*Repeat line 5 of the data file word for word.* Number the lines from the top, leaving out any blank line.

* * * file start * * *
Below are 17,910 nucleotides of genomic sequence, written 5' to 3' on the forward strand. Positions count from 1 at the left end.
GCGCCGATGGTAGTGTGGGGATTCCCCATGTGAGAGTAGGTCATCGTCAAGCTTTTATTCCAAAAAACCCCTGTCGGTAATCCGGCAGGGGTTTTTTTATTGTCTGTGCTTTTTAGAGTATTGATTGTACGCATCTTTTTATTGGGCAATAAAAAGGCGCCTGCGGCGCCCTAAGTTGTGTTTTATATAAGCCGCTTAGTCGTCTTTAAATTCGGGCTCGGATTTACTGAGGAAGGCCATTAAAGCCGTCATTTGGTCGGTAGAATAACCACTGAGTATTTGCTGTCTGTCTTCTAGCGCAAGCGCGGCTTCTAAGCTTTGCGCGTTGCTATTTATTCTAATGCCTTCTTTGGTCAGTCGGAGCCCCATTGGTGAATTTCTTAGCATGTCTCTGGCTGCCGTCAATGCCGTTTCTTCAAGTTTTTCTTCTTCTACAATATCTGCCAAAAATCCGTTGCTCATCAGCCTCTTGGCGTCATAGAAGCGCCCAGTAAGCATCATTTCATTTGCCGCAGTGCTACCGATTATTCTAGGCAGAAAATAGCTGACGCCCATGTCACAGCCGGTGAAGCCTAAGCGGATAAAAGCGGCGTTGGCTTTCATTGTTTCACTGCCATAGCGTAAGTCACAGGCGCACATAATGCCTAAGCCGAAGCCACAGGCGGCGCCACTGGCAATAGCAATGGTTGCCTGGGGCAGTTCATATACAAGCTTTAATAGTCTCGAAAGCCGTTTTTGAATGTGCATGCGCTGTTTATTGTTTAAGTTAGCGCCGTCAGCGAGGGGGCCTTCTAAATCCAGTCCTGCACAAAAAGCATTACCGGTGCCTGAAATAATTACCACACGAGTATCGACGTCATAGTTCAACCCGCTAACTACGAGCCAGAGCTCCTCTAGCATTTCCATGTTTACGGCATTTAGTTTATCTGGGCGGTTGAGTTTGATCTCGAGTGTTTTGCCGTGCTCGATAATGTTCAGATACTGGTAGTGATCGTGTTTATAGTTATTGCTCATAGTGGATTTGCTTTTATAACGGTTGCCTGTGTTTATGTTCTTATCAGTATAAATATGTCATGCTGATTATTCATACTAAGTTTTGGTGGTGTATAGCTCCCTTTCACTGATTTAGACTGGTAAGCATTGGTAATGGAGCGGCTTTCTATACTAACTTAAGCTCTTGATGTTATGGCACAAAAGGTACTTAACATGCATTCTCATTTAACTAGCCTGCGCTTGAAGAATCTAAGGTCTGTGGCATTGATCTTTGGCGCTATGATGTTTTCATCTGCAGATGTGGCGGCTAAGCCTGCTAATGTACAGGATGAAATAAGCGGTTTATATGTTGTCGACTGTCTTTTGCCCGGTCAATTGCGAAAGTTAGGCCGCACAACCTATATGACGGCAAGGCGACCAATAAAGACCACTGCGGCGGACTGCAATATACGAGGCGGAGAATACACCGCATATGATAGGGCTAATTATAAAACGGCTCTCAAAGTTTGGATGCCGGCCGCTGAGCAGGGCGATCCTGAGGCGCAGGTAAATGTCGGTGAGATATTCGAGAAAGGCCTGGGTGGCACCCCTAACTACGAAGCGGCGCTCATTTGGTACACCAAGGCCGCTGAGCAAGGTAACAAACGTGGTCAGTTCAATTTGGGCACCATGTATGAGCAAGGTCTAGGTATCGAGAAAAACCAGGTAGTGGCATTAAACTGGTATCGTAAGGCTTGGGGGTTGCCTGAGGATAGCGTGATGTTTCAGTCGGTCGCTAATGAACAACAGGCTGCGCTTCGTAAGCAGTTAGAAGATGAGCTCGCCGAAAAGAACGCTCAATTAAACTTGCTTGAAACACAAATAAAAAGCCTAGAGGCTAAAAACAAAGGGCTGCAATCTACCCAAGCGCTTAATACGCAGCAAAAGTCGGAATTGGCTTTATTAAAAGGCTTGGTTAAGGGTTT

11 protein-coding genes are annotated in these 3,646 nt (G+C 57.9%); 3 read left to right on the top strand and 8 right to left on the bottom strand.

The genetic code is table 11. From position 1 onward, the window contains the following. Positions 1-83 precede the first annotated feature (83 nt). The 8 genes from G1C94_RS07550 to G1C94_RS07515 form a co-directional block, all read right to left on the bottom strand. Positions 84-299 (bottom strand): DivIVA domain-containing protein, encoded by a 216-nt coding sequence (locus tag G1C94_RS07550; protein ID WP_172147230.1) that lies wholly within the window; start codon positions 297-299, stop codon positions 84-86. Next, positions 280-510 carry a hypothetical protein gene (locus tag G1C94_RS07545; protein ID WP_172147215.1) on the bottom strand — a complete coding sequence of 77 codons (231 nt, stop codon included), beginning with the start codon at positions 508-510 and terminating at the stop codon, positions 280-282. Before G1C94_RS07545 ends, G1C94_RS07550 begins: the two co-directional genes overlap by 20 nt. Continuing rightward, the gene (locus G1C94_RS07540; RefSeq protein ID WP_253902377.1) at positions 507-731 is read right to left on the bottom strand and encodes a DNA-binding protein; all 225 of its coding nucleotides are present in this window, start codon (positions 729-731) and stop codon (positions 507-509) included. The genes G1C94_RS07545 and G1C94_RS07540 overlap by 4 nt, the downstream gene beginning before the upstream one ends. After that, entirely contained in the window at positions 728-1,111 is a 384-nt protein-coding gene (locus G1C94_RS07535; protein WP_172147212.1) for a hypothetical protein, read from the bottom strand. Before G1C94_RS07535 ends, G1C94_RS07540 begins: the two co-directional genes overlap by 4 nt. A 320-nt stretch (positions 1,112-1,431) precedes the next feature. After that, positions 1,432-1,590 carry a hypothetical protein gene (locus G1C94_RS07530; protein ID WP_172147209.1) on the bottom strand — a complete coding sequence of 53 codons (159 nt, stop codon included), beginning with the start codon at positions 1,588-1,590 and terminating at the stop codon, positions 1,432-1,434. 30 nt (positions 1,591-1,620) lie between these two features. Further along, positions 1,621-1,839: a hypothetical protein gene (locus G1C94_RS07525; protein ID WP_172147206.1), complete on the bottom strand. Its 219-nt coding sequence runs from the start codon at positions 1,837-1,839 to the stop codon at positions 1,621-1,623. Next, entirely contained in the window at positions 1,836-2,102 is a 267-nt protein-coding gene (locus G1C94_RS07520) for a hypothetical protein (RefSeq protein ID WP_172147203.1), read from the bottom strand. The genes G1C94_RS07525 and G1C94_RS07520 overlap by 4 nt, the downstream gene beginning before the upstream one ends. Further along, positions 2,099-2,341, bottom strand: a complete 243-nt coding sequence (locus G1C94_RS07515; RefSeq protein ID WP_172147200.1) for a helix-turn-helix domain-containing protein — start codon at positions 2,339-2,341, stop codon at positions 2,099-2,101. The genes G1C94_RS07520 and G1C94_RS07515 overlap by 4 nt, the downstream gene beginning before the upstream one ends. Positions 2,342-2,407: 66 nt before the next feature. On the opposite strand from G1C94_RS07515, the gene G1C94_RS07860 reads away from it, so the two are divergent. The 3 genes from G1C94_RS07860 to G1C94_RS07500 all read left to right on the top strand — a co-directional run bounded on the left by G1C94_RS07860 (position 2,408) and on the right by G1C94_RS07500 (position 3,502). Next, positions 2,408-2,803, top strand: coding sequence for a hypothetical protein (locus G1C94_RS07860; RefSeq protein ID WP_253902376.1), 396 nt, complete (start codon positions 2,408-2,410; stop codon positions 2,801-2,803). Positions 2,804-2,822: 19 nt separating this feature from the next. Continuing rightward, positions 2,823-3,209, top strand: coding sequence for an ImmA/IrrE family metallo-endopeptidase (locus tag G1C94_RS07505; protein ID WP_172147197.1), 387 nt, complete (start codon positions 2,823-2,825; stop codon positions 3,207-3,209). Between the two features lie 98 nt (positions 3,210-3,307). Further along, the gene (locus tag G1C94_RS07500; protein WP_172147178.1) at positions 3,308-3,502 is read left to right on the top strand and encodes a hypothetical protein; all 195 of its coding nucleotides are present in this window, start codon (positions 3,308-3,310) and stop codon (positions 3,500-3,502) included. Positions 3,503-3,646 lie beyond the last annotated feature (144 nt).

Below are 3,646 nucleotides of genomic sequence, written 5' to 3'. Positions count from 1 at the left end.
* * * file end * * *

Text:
Below are 3,646 nucleotides of genomic sequence, written 5' to 3'. Positions count from 1 at the left end.